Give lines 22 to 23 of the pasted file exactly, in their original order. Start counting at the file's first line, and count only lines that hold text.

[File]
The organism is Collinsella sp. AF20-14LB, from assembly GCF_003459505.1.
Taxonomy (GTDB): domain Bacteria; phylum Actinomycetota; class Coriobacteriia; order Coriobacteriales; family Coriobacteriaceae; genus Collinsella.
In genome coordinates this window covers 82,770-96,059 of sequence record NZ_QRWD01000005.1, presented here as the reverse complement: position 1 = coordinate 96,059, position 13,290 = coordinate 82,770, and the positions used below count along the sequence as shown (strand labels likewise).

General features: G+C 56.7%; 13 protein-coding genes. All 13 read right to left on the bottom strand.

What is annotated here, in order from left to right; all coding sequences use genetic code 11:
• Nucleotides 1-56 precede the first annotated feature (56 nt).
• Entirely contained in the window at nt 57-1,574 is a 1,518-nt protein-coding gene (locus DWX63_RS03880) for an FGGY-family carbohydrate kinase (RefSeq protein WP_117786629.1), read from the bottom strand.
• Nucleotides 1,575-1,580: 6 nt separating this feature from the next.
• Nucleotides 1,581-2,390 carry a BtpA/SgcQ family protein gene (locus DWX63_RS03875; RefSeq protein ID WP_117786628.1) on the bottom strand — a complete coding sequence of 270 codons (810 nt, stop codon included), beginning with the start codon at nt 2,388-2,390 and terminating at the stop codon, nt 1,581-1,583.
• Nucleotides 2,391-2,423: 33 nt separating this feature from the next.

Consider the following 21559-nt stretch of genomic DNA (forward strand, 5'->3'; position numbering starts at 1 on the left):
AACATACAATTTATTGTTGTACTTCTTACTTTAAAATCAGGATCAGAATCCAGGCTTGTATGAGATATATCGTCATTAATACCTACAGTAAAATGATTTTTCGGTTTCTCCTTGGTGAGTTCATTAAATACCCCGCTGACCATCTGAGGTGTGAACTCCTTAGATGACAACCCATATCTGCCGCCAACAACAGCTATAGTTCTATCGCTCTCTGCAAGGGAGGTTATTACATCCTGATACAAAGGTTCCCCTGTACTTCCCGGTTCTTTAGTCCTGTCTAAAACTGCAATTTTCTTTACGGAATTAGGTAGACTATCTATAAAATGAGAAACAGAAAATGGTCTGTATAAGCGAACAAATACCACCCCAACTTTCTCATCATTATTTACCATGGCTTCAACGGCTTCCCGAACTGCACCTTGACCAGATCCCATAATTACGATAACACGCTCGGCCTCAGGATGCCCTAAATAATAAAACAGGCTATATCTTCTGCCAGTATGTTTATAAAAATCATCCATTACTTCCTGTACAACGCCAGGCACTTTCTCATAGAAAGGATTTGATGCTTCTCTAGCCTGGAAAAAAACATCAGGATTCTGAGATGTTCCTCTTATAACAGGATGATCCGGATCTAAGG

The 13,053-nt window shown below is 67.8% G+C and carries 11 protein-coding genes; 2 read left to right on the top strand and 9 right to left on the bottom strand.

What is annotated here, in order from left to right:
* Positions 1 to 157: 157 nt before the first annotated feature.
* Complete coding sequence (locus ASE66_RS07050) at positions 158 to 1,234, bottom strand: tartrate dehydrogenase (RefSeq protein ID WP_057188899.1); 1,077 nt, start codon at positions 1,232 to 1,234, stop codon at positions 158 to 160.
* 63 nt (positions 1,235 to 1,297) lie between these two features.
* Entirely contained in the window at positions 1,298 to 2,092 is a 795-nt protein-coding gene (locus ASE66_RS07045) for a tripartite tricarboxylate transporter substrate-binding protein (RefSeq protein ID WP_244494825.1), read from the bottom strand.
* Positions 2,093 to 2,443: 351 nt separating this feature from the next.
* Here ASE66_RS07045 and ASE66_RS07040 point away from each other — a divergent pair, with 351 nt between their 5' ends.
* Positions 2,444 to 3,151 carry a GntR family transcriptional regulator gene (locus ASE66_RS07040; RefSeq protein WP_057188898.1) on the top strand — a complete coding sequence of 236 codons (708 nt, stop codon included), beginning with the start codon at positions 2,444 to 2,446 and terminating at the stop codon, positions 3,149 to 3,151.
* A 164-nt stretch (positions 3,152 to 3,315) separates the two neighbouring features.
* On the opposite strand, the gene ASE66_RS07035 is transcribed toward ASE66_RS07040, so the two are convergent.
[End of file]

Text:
* A 164-nt stretch (positions 3,152 to 3,315) separates the two neighbouring features.
* On the opposite strand, the gene ASE66_RS07035 is transcribed toward ASE66_RS07040, so the two are convergent.